FCC is probing Verizon's 'super cookie' used to track mobile browsing

The FCC is investigating whether Verizon Wireless' (NYSE: VZ) program that inserted an undetectable and undeletable tracking ID into its subscribers' mobile Internet browsing activity violates consumer privacy laws.

FCC Chairman Tom Wheeler sent a letter to Sen. Edward Markey (D-Mass.) about the matter on March 23, and the letter was made public yesterday. In the letter, Wheeler notes that carriers have access to very sensitive personal information about their customers, including call details, billing data, location information and information on customers' mobile devices.

Wheeler also noted that the Communications Act requires carriers to protect the privacy of that information and that the FCC is "continually examining its policies and rules in light of developments in technologies and business practices."

"Moreover, we are looking specifically into carriers' injection of header information and the collection and use of information about their subscribers' Internet activity," he wrote. "As you suggest, we will be considering the extent to which our rules and policies relating to consumer privacy, data security, and transparency may be implicated. Your exchange of letters with Verizon will be a helpful part of that effort."

The practice, which AT&T Mobility (NYSE:T) had engaged in but stopped last fall, sparked a backlash over fears that the program could be used by the carriers or advertisers to build up a profile of a users' mobile Web usage. The program was dubbed a "super cookie" because it is more powerful than a regular Web tracking cookie that users can delete. The programs were first disclosed in October 2014 and in November AT&T stopped adding it to its users' mobile browsers. 

Verizon spokeswoman Debi Lewis declined to comment on the letter and referred to Verizon's statement on the matter from late March. Verizon is letting customers totally opt out of the program that put the super cookie into their mobile browsers.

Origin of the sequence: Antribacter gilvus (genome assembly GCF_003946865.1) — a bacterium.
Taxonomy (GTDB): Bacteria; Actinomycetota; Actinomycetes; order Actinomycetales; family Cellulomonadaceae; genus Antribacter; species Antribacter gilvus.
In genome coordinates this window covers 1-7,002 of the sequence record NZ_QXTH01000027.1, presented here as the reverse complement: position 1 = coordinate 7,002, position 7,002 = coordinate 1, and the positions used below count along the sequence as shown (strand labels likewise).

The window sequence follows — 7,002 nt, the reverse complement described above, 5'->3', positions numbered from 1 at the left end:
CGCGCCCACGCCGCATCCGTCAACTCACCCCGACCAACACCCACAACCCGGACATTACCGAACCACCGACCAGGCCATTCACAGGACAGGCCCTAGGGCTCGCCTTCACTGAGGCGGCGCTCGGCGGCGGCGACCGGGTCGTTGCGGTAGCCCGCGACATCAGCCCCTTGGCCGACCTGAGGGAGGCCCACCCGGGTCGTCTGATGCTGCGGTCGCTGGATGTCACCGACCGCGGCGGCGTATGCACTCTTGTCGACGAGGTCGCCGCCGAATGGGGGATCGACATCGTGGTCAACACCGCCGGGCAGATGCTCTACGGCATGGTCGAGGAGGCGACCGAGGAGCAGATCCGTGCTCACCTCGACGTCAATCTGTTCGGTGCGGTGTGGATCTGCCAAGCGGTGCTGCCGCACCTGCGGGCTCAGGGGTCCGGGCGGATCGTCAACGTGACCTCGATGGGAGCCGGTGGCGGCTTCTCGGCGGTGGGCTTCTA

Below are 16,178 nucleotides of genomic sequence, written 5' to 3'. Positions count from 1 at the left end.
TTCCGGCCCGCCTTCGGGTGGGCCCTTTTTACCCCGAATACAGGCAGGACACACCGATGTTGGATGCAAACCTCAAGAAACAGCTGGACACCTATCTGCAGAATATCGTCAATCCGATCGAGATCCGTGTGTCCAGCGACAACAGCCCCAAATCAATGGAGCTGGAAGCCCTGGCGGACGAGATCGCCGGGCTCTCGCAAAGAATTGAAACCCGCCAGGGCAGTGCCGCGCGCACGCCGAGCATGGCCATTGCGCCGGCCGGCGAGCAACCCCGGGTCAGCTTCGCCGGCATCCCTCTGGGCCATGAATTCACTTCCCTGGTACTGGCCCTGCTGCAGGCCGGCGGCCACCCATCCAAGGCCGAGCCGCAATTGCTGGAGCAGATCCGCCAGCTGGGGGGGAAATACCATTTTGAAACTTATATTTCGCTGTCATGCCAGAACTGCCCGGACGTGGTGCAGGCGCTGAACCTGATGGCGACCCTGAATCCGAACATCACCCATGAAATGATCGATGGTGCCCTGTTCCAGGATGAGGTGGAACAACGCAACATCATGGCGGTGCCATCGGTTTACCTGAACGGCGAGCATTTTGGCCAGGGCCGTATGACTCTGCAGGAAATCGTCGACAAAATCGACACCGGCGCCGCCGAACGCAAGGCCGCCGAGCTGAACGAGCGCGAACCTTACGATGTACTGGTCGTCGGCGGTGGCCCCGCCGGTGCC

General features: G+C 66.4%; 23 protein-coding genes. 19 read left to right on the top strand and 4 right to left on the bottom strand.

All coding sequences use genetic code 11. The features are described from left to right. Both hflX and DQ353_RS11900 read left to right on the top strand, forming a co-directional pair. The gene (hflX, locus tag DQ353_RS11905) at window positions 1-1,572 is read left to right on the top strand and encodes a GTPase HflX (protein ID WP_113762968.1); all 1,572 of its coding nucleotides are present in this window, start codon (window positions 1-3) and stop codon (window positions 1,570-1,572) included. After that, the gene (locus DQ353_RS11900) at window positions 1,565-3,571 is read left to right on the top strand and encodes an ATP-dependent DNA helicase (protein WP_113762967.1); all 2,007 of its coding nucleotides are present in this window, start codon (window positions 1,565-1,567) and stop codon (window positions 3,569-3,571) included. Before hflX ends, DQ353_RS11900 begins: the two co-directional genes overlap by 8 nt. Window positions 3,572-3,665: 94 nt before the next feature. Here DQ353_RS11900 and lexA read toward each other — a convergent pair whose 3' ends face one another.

"Verizon Wireless provides customers the ability to opt-out of our advertising programs, and we have been working to expand the opt-out to include the UIDH, also known as an identifier," the company noted. "Our systems have been changed so that we automatically stop inserting the UIDH for customers who opt out of our Relevant Mobile Advertising program or activate a line that is ineligible for our advertising programs. Government and enterprise lines are ineligible lines and are not included in our advertising programs.  More information on the expansion of the opt out can be found here."

Verizon said it "takes customer privacy seriously and it is a central consideration as we develop new products and services. As the mobile advertising ecosystem evolves, and our advertising business grows, delivering solutions with best-in-class privacy protections remains our focus. As a reminder, we never share information with third parties that identifies our customers as part of our advertising programs."

As The Hill notes, Democratic Sens. Markey, Bill Nelson (Fla.), Richard Blumenthal (Conn.) and are considering legislation on the matter. In February, they asked the FCC and the Federal Trade Commission to see if Verizon's super cookie went against the agencies' rules.

For more:
- see this letter (PDF)
- see this The Hill article

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